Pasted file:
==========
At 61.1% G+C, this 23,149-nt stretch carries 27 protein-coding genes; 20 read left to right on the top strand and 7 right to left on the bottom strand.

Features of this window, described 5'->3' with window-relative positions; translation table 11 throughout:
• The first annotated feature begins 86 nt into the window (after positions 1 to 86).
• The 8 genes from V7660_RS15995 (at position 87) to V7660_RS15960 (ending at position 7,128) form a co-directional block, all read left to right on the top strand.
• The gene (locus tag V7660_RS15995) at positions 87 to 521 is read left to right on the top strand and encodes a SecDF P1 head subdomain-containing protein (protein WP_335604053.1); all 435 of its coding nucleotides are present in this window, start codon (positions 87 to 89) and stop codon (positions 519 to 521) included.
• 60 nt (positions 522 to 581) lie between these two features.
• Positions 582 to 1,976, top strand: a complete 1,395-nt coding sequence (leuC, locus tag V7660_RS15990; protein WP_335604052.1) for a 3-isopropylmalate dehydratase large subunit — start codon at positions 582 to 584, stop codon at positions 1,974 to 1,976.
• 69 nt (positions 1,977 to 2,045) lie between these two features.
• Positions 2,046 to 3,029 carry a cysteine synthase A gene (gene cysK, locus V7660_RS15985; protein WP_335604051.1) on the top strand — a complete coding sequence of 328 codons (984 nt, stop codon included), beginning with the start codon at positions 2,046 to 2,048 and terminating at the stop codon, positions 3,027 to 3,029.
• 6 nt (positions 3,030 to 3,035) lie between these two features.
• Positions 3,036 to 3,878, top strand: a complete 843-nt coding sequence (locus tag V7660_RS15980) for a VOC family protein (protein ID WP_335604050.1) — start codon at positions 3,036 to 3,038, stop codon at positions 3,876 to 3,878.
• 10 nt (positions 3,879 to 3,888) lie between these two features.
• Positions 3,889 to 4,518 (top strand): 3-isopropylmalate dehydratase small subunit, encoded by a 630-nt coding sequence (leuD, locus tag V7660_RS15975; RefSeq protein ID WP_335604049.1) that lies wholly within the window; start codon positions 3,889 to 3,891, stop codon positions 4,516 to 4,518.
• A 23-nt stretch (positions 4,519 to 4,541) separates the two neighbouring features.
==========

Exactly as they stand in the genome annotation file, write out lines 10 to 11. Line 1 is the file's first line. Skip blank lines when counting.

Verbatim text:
• 6 nt (positions 3,030 to 3,035) lie between these two features.
• Positions 3,036 to 3,878, top strand: a complete 843-nt coding sequence (locus tag V7660_RS15980) for a VOC family protein (protein ID WP_335604050.1) — start codon at positions 3,036 to 3,038, stop codon at positions 3,876 to 3,878.